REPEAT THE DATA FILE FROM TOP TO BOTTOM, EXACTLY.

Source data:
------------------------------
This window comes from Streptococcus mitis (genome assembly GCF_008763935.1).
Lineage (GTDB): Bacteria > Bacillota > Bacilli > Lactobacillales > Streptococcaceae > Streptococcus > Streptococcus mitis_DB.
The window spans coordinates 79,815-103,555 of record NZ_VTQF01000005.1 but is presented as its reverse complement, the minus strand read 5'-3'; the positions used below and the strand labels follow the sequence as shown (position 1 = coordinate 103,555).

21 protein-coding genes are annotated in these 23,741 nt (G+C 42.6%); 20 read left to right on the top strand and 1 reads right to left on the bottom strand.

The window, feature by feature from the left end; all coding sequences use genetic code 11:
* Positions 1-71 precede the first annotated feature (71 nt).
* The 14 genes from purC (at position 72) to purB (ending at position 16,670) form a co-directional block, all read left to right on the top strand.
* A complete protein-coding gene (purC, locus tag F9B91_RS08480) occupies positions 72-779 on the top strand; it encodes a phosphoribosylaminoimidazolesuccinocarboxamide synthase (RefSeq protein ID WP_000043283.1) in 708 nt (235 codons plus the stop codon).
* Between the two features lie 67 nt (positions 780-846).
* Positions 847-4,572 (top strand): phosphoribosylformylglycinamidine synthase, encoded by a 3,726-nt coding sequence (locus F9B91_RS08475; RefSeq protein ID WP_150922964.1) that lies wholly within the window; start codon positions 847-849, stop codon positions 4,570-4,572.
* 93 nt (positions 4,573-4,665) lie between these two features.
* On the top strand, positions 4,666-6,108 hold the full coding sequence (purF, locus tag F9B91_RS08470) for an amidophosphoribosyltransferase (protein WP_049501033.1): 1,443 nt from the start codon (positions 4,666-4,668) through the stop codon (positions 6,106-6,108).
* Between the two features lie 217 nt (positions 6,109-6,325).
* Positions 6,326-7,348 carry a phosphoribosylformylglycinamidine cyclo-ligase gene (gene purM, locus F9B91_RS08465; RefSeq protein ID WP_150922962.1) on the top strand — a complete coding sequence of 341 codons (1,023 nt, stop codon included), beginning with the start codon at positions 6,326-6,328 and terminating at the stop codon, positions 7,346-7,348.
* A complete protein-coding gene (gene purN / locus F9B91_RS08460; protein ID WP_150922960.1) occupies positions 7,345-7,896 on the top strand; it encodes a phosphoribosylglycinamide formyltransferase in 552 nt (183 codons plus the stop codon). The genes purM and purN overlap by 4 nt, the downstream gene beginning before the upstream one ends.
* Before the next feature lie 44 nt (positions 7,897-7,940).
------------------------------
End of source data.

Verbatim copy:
This window comes from Streptococcus mitis (genome assembly GCF_008763935.1).
Lineage (GTDB): Bacteria > Bacillota > Bacilli > Lactobacillales > Streptococcaceae > Streptococcus > Streptococcus mitis_DB.
The window spans coordinates 79,815-103,555 of record NZ_VTQF01000005.1 but is presented as its reverse complement, the minus strand read 5'-3'; the positions used below and the strand labels follow the sequence as shown (position 1 = coordinate 103,555).

21 protein-coding genes are annotated in these 23,741 nt (G+C 42.6%); 20 read left to right on the top strand and 1 reads right to left on the bottom strand.

The window, feature by feature from the left end; all coding sequences use genetic code 11:
* Positions 1-71 precede the first annotated feature (71 nt).
* The 14 genes from purC (at position 72) to purB (ending at position 16,670) form a co-directional block, all read left to right on the top strand.
* A complete protein-coding gene (purC, locus tag F9B91_RS08480) occupies positions 72-779 on the top strand; it encodes a phosphoribosylaminoimidazolesuccinocarboxamide synthase (RefSeq protein ID WP_000043283.1) in 708 nt (235 codons plus the stop codon).
* Between the two features lie 67 nt (positions 780-846).
* Positions 847-4,572 (top strand): phosphoribosylformylglycinamidine synthase, encoded by a 3,726-nt coding sequence (locus F9B91_RS08475; RefSeq protein ID WP_150922964.1) that lies wholly within the window; start codon positions 847-849, stop codon positions 4,570-4,572.
* 93 nt (positions 4,573-4,665) lie between these two features.
* On the top strand, positions 4,666-6,108 hold the full coding sequence (purF, locus tag F9B91_RS08470) for an amidophosphoribosyltransferase (protein WP_049501033.1): 1,443 nt from the start codon (positions 4,666-4,668) through the stop codon (positions 6,106-6,108).
* Between the two features lie 217 nt (positions 6,109-6,325).
* Positions 6,326-7,348 carry a phosphoribosylformylglycinamidine cyclo-ligase gene (gene purM, locus F9B91_RS08465; RefSeq protein ID WP_150922962.1) on the top strand — a complete coding sequence of 341 codons (1,023 nt, stop codon included), beginning with the start codon at positions 6,326-6,328 and terminating at the stop codon, positions 7,346-7,348.
* A complete protein-coding gene (gene purN / locus F9B91_RS08460; protein ID WP_150922960.1) occupies positions 7,345-7,896 on the top strand; it encodes a phosphoribosylglycinamide formyltransferase in 552 nt (183 codons plus the stop codon). The genes purM and purN overlap by 4 nt, the downstream gene beginning before the upstream one ends.
* Before the next feature lie 44 nt (positions 7,897-7,940).